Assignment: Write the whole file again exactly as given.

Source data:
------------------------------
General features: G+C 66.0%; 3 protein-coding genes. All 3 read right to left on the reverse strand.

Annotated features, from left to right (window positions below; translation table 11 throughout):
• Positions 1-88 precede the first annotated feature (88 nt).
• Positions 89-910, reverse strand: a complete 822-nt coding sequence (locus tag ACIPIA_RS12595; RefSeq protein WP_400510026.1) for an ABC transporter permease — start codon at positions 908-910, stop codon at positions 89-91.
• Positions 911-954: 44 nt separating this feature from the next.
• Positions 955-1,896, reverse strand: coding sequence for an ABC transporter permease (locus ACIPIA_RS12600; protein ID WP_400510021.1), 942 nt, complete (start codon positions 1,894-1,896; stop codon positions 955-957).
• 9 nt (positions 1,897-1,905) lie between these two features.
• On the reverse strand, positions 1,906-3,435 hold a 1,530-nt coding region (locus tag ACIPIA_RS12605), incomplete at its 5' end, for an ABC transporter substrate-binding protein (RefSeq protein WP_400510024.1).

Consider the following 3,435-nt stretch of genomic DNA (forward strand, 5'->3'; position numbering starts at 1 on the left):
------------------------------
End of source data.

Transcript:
General features: G+C 66.0%; 3 protein-coding genes. All 3 read right to left on the reverse strand.

Annotated features, from left to right (window positions below; translation table 11 throughout):
• Positions 1-88 precede the first annotated feature (88 nt).
• Positions 89-910, reverse strand: a complete 822-nt coding sequence (locus tag ACIPIA_RS12595; RefSeq protein WP_400510026.1) for an ABC transporter permease — start codon at positions 908-910, stop codon at positions 89-91.
• Positions 911-954: 44 nt separating this feature from the next.
• Positions 955-1,896, reverse strand: coding sequence for an ABC transporter permease (locus ACIPIA_RS12600; protein ID WP_400510021.1), 942 nt, complete (start codon positions 1,894-1,896; stop codon positions 955-957).
• 9 nt (positions 1,897-1,905) lie between these two features.
• On the reverse strand, positions 1,906-3,435 hold a 1,530-nt coding region (locus tag ACIPIA_RS12605), incomplete at its 5' end, for an ABC transporter substrate-binding protein (RefSeq protein WP_400510024.1).

Consider the following 3,435-nt stretch of genomic DNA (forward strand, 5'->3'; position numbering starts at 1 on the left):